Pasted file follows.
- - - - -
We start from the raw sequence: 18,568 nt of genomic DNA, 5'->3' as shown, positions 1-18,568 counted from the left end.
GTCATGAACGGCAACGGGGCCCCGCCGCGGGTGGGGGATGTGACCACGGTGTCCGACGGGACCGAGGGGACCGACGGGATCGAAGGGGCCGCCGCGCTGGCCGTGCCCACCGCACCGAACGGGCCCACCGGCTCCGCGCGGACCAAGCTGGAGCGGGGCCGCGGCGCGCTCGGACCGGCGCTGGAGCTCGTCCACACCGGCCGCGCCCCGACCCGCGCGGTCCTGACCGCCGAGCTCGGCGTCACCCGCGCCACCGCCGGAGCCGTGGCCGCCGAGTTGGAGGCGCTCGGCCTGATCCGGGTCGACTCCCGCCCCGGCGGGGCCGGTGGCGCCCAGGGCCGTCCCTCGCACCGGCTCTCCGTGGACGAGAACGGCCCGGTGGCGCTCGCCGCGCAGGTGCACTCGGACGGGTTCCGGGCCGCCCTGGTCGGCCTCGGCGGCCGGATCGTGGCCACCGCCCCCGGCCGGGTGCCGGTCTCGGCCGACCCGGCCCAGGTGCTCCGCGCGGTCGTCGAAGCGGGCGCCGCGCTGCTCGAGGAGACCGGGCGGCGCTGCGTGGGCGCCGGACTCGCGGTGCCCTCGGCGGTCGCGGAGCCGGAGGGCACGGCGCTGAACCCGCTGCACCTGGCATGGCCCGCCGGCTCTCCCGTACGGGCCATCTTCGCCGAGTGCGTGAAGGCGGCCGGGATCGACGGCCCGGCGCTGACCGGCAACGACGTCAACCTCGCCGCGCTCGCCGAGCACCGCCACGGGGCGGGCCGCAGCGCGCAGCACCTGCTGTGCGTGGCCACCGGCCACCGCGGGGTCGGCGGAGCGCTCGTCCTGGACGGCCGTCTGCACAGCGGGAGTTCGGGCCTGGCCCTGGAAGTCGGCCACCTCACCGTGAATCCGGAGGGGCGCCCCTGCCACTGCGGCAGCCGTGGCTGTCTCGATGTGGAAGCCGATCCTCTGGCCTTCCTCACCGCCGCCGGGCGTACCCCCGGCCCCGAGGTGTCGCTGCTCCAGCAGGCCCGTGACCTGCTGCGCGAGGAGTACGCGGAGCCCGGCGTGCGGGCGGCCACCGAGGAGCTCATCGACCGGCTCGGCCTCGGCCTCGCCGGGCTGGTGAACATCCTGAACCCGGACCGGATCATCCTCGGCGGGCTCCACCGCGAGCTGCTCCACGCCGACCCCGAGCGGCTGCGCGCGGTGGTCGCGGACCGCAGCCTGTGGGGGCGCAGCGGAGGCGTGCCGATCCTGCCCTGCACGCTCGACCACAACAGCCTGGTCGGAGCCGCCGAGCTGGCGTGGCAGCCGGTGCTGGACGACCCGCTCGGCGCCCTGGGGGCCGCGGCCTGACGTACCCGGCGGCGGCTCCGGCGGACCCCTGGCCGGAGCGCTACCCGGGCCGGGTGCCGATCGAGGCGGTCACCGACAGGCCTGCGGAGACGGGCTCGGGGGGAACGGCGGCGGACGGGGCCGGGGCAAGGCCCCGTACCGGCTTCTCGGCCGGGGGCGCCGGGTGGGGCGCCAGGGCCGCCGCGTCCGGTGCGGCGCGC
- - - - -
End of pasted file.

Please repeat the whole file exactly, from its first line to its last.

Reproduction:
We start from the raw sequence: 18,568 nt of genomic DNA, 5'->3' as shown, positions 1-18,568 counted from the left end.
GTCATGAACGGCAACGGGGCCCCGCCGCGGGTGGGGGATGTGACCACGGTGTCCGACGGGACCGAGGGGACCGACGGGATCGAAGGGGCCGCCGCGCTGGCCGTGCCCACCGCACCGAACGGGCCCACCGGCTCCGCGCGGACCAAGCTGGAGCGGGGCCGCGGCGCGCTCGGACCGGCGCTGGAGCTCGTCCACACCGGCCGCGCCCCGACCCGCGCGGTCCTGACCGCCGAGCTCGGCGTCACCCGCGCCACCGCCGGAGCCGTGGCCGCCGAGTTGGAGGCGCTCGGCCTGATCCGGGTCGACTCCCGCCCCGGCGGGGCCGGTGGCGCCCAGGGCCGTCCCTCGCACCGGCTCTCCGTGGACGAGAACGGCCCGGTGGCGCTCGCCGCGCAGGTGCACTCGGACGGGTTCCGGGCCGCCCTGGTCGGCCTCGGCGGCCGGATCGTGGCCACCGCCCCCGGCCGGGTGCCGGTCTCGGCCGACCCGGCCCAGGTGCTCCGCGCGGTCGTCGAAGCGGGCGCCGCGCTGCTCGAGGAGACCGGGCGGCGCTGCGTGGGCGCCGGACTCGCGGTGCCCTCGGCGGTCGCGGAGCCGGAGGGCACGGCGCTGAACCCGCTGCACCTGGCATGGCCCGCCGGCTCTCCCGTACGGGCCATCTTCGCCGAGTGCGTGAAGGCGGCCGGGATCGACGGCCCGGCGCTGACCGGCAACGACGTCAACCTCGCCGCGCTCGCCGAGCACCGCCACGGGGCGGGCCGCAGCGCGCAGCACCTGCTGTGCGTGGCCACCGGCCACCGCGGGGTCGGCGGAGCGCTCGTCCTGGACGGCCGTCTGCACAGCGGGAGTTCGGGCCTGGCCCTGGAAGTCGGCCACCTCACCGTGAATCCGGAGGGGCGCCCCTGCCACTGCGGCAGCCGTGGCTGTCTCGATGTGGAAGCCGATCCTCTGGCCTTCCTCACCGCCGCCGGGCGTACCCCCGGCCCCGAGGTGTCGCTGCTCCAGCAGGCCCGTGACCTGCTGCGCGAGGAGTACGCGGAGCCCGGCGTGCGGGCGGCCACCGAGGAGCTCATCGACCGGCTCGGCCTCGGCCTCGCCGGGCTGGTGAACATCCTGAACCCGGACCGGATCATCCTCGGCGGGCTCCACCGCGAGCTGCTCCACGCCGACCCCGAGCGGCTGCGCGCGGTGGTCGCGGACCGCAGCCTGTGGGGGCGCAGCGGAGGCGTGCCGATCCTGCCCTGCACGCTCGACCACAACAGCCTGGTCGGAGCCGCCGAGCTGGCGTGGCAGCCGGTGCTGGACGACCCGCTCGGCGCCCTGGGGGCCGCGGCCTGACGTACCCGGCGGCGGCTCCGGCGGACCCCTGGCCGGAGCGCTACCCGGGCCGGGTGCCGATCGAGGCGGTCACCGACAGGCCTGCGGAGACGGGCTCGGGGGGAACGGCGGCGGACGGGGCCGGGGCAAGGCCCCGTACCGGCTTCTCGGCCGGGGGCGCCGGGTGGGGCGCCAGGGCCGCCGCGTCCGGTGCGGCGCGC